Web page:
Family farms and water filtration

In 2009, FTH launched a project, Family Farms, not just to feed students but also to teach families how to grow and

harvest vegetables at their homes. This initiative consists of training the inhabitants of the rural communities to prepare the soil and plant potatoes, carrots and radishes, as well as tomatoes, chilies, cilantro, chard, and other vegetables.

FTH has helped more than 240 families in 18 communities build their gardens, 25 meters by 1.5 meters, by augmenting the earth with manure, ashes and compost. Each garden generates a one-time cost of 420 pesos for the organization, which gives out seeds and chicken wire to protect the area. Nowadays, the employees of the organization are still supporting 144 gardens and the rest are self-sustainable, such as that of Toño Tapia and Esther Álvarez.

The owners of two of these gardens, including that of the Tapia Álvarez family, also have filters for cleaning the gray water used for washing dishes or bathing. The water passes through three phases of filtration and in the end “it comes out very clear,” said doña Esther. Gloria González, who hosted a meeting of those who own family farms, said that sometimes because of problems with the well they do not have potable water for three months. When that happens, they use the filtered water (with some drops of chlorine) for bathing again, as well as for the animals and, of course, for watering the garden.

Those who have gardens also receive training on what dishes they can prepare with their harvested vegetables. “What I prepare the most is salad, and I add a bit of everything,” said Esther Álvarez, whose garden produces a surplus. For that reason, Isabel Rico, coordinator of the program, is looking for a distributor of organic vegetables to help that family earn a little money from their vegetables.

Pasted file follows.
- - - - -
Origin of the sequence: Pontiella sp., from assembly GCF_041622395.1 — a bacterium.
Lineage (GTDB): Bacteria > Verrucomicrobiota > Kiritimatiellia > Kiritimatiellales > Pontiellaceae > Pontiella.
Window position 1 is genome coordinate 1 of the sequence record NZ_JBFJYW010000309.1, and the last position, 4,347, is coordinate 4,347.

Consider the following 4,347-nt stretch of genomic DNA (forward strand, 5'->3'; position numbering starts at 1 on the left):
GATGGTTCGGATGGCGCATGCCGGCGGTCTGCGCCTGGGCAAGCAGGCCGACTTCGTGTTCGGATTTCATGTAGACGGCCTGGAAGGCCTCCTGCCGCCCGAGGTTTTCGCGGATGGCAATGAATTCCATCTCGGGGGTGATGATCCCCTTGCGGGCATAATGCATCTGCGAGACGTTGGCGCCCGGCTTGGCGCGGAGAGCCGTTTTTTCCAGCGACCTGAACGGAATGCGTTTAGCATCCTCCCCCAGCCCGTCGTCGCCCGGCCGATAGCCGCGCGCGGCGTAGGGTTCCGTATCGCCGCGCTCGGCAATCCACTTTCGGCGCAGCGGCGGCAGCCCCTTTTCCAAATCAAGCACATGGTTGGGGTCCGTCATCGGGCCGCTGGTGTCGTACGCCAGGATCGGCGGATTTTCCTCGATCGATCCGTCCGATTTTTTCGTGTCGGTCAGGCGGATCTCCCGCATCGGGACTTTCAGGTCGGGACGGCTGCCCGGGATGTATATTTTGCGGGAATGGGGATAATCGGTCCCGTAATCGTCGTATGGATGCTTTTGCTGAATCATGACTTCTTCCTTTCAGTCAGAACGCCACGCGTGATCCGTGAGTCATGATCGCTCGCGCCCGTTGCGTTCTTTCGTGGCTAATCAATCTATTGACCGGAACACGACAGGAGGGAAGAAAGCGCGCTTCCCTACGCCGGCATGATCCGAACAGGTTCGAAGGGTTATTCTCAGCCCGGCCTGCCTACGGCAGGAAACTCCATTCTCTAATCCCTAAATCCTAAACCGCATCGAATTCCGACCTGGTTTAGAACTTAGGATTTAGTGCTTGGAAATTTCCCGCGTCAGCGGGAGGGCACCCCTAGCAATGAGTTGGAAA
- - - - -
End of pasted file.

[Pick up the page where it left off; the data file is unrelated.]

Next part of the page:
The organization

In 1984 several indigents used to beg for food outside St. Paul’s Episcopal Church, and for that reason the parishioners at that time, including Bill Casselberry, took the initiative of feeding them by preparing meals in a small kitchen in the church. Years later, the current emeritus president, Tony Aldelbert, was asked to take over the program. He accepted on one condition: The new operational model must not be related to religious institutions. This condition was accepted and supported by the expat community in the city.

Since then, Feed the Hungry San Miguel has grown to provide nutritious and well-balanced meals to more than 4,000 students who daily have breakfast in one of the 26 kitchens next to their schools. The organization also provides support to five nonprofit organizations that work with children as well as to the ALMA home for the elderly.

“On the last weekend in October Feed the Hungry San Miguel will celebrate 30 years with a spectacular celebration of Mexican culture at the Plaza de Toros and other locations in honor of  the children of San Miguel de Allende. There will be something for everyone. Stay tuned for details,” stated a letter submitted to Atención. For more information go to